Sunday, August 20, 2006

Arab Leader Asks for Terms

The Jerusalem Post reports:

Qatar's foreign minister called upon Israel to take advantage of the current opportunity to reach a peace agreement with moderate Arab leaders.

In an interview that will be published in Newsweek on Monday, he warned that future generations of leaders may be more extreme and might insist on "pushing Israel into the sea."
A push into the sea? This has been the standard Arab offer for 58 years. Maybe they are coming to their senses.

Israel lost and yet an Arab state is asking for terms.

Who is winning again? This is very hard to figure out.


Anonymous said...

I'll bite.

First of all, to lose on the battlefield and then win diplomatically is normal in the Middle East. It's just that usually the Arabs do it, not the Israelis. So if this is your reasoning to conclude that Israel is winning, then you have to concede that Israel has actually lost every previous war.

Next, Qatar doesn't need peace with Israel. Israel is nothing but an abstraction to them. This is a threat and a probe to feel out just how weak the Israeli government has become.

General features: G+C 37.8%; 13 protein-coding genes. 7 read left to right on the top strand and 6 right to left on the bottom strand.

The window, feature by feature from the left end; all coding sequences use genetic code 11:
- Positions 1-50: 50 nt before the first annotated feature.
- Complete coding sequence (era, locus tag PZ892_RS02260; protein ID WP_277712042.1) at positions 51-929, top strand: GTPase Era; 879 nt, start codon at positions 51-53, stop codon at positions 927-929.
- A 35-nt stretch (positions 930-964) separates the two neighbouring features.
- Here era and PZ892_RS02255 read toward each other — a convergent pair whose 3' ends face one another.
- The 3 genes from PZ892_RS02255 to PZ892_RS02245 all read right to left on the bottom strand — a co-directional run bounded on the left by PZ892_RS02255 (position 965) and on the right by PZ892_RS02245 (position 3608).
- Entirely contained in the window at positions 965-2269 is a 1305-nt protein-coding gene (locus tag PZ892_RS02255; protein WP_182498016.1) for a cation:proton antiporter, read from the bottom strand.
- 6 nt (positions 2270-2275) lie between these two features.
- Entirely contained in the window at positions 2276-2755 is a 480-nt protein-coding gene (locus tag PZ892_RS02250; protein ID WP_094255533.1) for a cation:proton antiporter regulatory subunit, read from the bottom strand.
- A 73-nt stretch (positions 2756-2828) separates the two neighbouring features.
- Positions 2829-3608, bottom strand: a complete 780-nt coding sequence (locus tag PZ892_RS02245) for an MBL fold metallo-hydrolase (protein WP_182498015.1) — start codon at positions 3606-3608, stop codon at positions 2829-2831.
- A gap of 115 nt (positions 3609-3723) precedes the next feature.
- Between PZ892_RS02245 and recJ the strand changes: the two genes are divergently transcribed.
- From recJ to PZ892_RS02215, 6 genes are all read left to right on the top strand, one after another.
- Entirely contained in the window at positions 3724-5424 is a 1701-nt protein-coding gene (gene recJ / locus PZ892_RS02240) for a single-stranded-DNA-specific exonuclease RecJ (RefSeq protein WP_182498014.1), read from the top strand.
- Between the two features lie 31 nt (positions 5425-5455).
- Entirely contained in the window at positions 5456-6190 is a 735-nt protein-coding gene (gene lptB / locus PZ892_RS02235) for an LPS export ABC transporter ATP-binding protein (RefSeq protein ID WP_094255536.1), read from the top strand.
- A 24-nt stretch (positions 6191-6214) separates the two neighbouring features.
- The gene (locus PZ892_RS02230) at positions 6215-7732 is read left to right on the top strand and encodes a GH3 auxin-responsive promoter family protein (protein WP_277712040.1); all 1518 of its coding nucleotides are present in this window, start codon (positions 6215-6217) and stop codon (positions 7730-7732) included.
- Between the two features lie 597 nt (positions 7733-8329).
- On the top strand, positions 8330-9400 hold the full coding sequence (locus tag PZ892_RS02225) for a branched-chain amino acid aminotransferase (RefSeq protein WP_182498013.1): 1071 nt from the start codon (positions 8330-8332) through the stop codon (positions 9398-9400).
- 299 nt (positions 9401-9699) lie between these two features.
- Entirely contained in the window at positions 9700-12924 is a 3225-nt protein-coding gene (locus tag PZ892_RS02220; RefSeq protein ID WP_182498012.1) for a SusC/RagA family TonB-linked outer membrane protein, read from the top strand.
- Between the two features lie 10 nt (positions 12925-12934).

Reading this, one can only conclude that the Israeli foreign ministry is as craven as the US state dept. Even Olmert is only against talking to Syria as long as the US toes the line.

Finally, the Arabs like to make absurd peace jestures just for PR purposes. If the Israelis bite, it's a sign of weakness. If they don't, then it must be the Jews who don't want peace.

M. Simon said...


Some very good points.

If this was a normal Mid East War I'd agree. I think this is the cap to 60 years of Arab war with Israel.

Oil is running out. Time to focus on business. War is not working.

Besides the Arabs once owned the Palestinians. That investment was stolen by the Persians. It now seems foolish to acquire property to which you cannot hold title.

It seems foolish to acquire property to which you hold title but whose value can be reduced to zero in a minute.

Its just business.

The masses may be incited by religion. The regimes can read a balance sheet.